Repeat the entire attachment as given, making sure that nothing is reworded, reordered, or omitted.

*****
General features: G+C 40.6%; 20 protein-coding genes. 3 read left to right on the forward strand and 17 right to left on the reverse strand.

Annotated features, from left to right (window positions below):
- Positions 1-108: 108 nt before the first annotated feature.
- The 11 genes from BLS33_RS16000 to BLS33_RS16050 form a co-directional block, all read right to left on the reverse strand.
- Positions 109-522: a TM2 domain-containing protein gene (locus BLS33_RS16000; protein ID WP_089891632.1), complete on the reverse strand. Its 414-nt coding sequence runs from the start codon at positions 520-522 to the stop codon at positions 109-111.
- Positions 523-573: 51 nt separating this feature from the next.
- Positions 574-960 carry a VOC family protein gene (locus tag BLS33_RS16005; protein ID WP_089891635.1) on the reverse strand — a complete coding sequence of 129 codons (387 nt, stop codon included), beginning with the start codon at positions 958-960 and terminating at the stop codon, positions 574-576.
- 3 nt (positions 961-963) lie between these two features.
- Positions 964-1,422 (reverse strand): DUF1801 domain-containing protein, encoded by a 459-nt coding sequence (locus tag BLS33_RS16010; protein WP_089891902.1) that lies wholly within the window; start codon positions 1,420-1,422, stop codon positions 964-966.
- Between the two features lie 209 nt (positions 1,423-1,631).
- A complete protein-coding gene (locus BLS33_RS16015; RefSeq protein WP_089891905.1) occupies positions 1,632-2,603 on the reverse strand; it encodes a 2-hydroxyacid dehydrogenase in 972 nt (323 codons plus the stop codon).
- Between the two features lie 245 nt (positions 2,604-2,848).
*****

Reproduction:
General features: G+C 40.6%; 20 protein-coding genes. 3 read left to right on the forward strand and 17 right to left on the reverse strand.

Annotated features, from left to right (window positions below):
- Positions 1-108: 108 nt before the first annotated feature.
- The 11 genes from BLS33_RS16000 to BLS33_RS16050 form a co-directional block, all read right to left on the reverse strand.
- Positions 109-522: a TM2 domain-containing protein gene (locus BLS33_RS16000; protein ID WP_089891632.1), complete on the reverse strand. Its 414-nt coding sequence runs from the start codon at positions 520-522 to the stop codon at positions 109-111.
- Positions 523-573: 51 nt separating this feature from the next.
- Positions 574-960 carry a VOC family protein gene (locus tag BLS33_RS16005; protein ID WP_089891635.1) on the reverse strand — a complete coding sequence of 129 codons (387 nt, stop codon included), beginning with the start codon at positions 958-960 and terminating at the stop codon, positions 574-576.
- 3 nt (positions 961-963) lie between these two features.
- Positions 964-1,422 (reverse strand): DUF1801 domain-containing protein, encoded by a 459-nt coding sequence (locus tag BLS33_RS16010; protein WP_089891902.1) that lies wholly within the window; start codon positions 1,420-1,422, stop codon positions 964-966.
- Between the two features lie 209 nt (positions 1,423-1,631).
- A complete protein-coding gene (locus BLS33_RS16015; RefSeq protein WP_089891905.1) occupies positions 1,632-2,603 on the reverse strand; it encodes a 2-hydroxyacid dehydrogenase in 972 nt (323 codons plus the stop codon).
- Between the two features lie 245 nt (positions 2,604-2,848).